Statistical analysis

Differences in T. gondii prevalence for different variables such as age, breed, and sex were analyzed using a chi square test. Statistical analysis was performed using SPSS 20 software for Windows (SPSS Inc., Chicago, Illinois, USA). The differences were considered statistically significant if p < 0.05.


Antibodies to T. gondii were detected in 21.12% (178/843) of cats (Table 1). Seropositivity percentages from different cities were: 21.84% of 174 from Anyang, 14.56% of 158 from Sanmenxia, 30.54% of 167 from Zhengzhou, 17.68% of 181 from Xinyang, and 20.86% of 163 from Shangqiu.

Table 1.

Seroprevalence of Toxoplasma gondii infection in domestic cats in Henan province, central China.

The seroprevalence of T. gondii was higher in males (22.16%, 92/416) than in females (20.14%, 86/427) but the difference was not significant (p > 0.05). The seroprevalence of T. gondii infection was 16.67% (54/324) in purebred cats and 23.89% (124/519) in mixed-breed cats, showing a significant difference by breed (p < 0.05). Moreover, significantly higher seroprevalence was found in rural cats (29.26%), compared to that of cats raised in urban area (16.35%) (p < 0.01).

The prevalence of T. gondii infection in cats increased significantly (p < 0.01) with the increase in age.


The present survey showed that T. gondii seroprevalence in cats in rural areas was significantly higher compared to urban cats (p < 0.01), which is consistent with reports by other authors [1, 10]. The difference in seroprevalence in urban and rural areas might be explained by differences in local reservoirs of the parasite, both in prey animals and in the environment, which serve as local infection sources for the cats. In Henan, domestic cats are usually kept outdoors in rural areas and often roam more freely with greater access to parasites. In addition, the number of rodents in rural areas is much higher than that in urban areas. Higher T. gondii seroprevalence found in cats in rural areas probably results from the carnivorous behavior of cats living outdoors and eating prey animals such as rodents and birds. The higher seropositivity with increasing age of the cats supports the hypothesis that most cats acquire T. gondii infection after weaning [1, 7, 13].

In order to protect public health, more measures should be taken. The proper disposal of cat litter, keeping cats indoors to minimize their acquisition of infection from prey or the environment, and reducing the feral cat population are recommended. Reducing close contact with cats and protecting the play areas of children might potentially reduce the oocyst burden [11]. What is more, children, pregnant women, and immunocompromised people should adhere to hygiene principles after contact with soil and cats. Given the high seroprevalence of T. gondii IgG antibodies in cats, performing a screening test and determination of the IgG antibody titer in high-risk populations such as pregnant women in Henan province, central China is recommended.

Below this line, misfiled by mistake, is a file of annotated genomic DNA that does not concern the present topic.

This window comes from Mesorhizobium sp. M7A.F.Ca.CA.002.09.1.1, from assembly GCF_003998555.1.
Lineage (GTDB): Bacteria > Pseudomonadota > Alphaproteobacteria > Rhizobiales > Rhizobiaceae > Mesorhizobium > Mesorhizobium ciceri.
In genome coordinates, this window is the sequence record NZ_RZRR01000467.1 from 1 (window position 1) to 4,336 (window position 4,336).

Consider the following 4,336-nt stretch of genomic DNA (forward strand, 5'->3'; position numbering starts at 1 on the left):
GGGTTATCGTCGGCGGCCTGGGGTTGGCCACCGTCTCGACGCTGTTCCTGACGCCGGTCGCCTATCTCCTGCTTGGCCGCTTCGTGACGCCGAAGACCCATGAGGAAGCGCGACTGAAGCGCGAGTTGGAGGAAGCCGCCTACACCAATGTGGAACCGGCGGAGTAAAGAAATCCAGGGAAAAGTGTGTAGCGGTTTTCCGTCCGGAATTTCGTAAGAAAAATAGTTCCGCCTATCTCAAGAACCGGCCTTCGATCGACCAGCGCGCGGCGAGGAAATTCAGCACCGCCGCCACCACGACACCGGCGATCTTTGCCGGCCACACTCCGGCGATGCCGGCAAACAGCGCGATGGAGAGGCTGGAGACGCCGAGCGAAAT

Conflict of interest

The authors declare that they have no conflict of interest.


This study was supported by the Doctoral Scientific Research Activation Foundation of Xinxiang Medical University (Nos. XYBSKYZZ201504, XYBSKYZZ201631, and XYBSKYZZ201603), the support project for the Disciplinary group of Psychology and Neuroscience, Xinxiang Medical University (2016PN-KFKT-26), and the Medical Science and Technology Research Project of Henan Province (No. 200903081).


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Cite this article as: Wang S, Zhou Y, Niu J, Xie Q, Xiao T, Chen Y, Li H, Ma C, Zhang H, Liu S & Zhang Z: Seroprevalence of Toxoplasma gondii infection in domestic cats in central China. Parasite, 2017, 24, 10.

All Tables

Table 1.

Seroprevalence of Toxoplasma gondii infection in domestic cats in Henan province, central China.